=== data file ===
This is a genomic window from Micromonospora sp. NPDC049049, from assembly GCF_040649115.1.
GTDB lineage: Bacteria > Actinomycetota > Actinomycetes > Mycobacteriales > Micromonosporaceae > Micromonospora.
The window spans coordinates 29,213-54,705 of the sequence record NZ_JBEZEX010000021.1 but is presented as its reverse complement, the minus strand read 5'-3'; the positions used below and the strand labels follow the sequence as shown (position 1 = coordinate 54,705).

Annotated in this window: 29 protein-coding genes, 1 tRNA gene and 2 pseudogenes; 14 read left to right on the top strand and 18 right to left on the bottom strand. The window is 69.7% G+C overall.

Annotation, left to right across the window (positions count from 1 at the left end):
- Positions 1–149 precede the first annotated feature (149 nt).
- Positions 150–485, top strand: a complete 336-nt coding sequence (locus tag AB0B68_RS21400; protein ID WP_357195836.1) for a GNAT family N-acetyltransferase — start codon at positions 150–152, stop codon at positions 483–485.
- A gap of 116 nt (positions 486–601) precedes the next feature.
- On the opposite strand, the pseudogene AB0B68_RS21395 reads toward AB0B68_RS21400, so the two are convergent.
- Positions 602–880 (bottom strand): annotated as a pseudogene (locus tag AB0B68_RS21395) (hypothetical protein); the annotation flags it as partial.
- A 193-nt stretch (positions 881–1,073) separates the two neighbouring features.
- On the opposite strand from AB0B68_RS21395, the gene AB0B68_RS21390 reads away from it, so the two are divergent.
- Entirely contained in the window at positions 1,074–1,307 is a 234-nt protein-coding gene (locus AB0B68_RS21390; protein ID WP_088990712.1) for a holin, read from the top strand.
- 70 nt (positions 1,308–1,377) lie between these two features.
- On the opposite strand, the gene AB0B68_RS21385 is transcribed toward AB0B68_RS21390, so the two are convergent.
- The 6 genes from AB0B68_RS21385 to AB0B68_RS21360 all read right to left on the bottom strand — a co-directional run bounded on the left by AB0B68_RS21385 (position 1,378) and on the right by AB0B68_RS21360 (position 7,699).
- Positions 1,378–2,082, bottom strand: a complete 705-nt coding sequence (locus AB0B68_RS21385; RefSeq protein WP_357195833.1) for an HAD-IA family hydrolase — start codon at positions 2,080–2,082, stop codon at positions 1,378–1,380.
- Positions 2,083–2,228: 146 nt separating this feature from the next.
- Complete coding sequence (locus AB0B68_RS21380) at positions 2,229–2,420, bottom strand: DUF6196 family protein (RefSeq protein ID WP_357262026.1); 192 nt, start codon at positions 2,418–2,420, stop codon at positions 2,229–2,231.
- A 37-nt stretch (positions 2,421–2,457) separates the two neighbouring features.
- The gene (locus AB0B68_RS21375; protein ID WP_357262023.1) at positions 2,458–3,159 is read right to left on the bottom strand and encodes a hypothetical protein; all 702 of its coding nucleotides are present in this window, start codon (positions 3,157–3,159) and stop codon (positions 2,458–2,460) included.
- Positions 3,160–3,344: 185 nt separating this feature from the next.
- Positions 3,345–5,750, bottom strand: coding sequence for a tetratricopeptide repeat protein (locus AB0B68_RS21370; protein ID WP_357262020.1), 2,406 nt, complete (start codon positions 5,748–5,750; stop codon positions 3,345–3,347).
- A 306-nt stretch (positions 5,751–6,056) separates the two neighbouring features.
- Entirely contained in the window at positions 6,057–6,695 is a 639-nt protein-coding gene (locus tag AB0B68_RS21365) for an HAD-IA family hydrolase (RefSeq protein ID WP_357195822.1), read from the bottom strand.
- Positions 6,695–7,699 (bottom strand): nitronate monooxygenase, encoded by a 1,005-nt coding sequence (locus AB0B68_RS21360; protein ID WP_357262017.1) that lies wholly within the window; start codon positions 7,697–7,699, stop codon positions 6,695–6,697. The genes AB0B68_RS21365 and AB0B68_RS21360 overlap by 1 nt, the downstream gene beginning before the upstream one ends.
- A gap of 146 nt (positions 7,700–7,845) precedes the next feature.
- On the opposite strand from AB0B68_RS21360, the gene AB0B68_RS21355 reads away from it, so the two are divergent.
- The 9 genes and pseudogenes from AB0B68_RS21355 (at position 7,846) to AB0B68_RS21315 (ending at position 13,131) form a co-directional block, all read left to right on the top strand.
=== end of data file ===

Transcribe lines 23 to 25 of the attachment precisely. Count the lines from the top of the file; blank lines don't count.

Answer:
- Positions 3,345–5,750, bottom strand: coding sequence for a tetratricopeptide repeat protein (locus AB0B68_RS21370; protein ID WP_357262020.1), 2,406 nt, complete (start codon positions 5,748–5,750; stop codon positions 3,345–3,347).
- A 306-nt stretch (positions 5,751–6,056) separates the two neighbouring features.
- Entirely contained in the window at positions 6,057–6,695 is a 639-nt protein-coding gene (locus tag AB0B68_RS21365) for an HAD-IA family hydrolase (RefSeq protein ID WP_357195822.1), read from the bottom strand.